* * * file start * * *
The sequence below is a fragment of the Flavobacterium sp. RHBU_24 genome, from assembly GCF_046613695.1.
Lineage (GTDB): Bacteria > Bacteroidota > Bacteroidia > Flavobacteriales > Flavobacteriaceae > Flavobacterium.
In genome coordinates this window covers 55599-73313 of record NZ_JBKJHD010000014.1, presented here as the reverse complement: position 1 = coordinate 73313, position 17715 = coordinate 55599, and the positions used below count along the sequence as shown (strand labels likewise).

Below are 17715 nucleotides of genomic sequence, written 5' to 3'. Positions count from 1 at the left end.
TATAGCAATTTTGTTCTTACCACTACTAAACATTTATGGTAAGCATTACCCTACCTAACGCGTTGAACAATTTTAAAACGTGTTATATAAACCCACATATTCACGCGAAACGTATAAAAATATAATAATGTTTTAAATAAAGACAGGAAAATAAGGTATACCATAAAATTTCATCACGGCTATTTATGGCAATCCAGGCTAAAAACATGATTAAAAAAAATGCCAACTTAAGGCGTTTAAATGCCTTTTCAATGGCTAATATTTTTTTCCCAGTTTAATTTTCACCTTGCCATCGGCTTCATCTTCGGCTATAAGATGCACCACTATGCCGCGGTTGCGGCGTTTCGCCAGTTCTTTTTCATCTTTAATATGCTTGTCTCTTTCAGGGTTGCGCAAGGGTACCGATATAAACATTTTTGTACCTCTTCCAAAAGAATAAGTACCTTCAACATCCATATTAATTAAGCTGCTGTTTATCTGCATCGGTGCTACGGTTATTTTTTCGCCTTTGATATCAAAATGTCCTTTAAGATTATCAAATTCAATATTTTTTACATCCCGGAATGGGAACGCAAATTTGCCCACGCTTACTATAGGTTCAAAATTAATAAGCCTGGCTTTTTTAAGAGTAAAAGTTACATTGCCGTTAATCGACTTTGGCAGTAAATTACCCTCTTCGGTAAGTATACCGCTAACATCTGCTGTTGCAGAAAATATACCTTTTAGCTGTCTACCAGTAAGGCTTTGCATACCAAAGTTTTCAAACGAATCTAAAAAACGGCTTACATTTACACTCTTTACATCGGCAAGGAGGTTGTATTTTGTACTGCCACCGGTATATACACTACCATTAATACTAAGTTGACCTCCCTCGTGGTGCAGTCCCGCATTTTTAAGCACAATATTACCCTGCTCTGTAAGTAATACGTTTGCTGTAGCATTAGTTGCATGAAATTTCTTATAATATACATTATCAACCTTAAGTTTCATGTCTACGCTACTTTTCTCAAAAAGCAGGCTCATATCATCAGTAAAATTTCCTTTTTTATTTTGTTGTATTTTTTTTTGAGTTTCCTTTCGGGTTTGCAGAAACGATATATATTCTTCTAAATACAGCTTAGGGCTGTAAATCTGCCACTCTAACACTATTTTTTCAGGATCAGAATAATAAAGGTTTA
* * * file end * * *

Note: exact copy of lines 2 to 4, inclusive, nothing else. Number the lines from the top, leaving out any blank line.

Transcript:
Lineage (GTDB): Bacteria > Bacteroidota > Bacteroidia > Flavobacteriales > Flavobacteriaceae > Flavobacterium.
In genome coordinates this window covers 55599-73313 of record NZ_JBKJHD010000014.1, presented here as the reverse complement: position 1 = coordinate 73313, position 17715 = coordinate 55599, and the positions used below count along the sequence as shown (strand labels likewise).

Below are 17715 nucleotides of genomic sequence, written 5' to 3'. Positions count from 1 at the left end.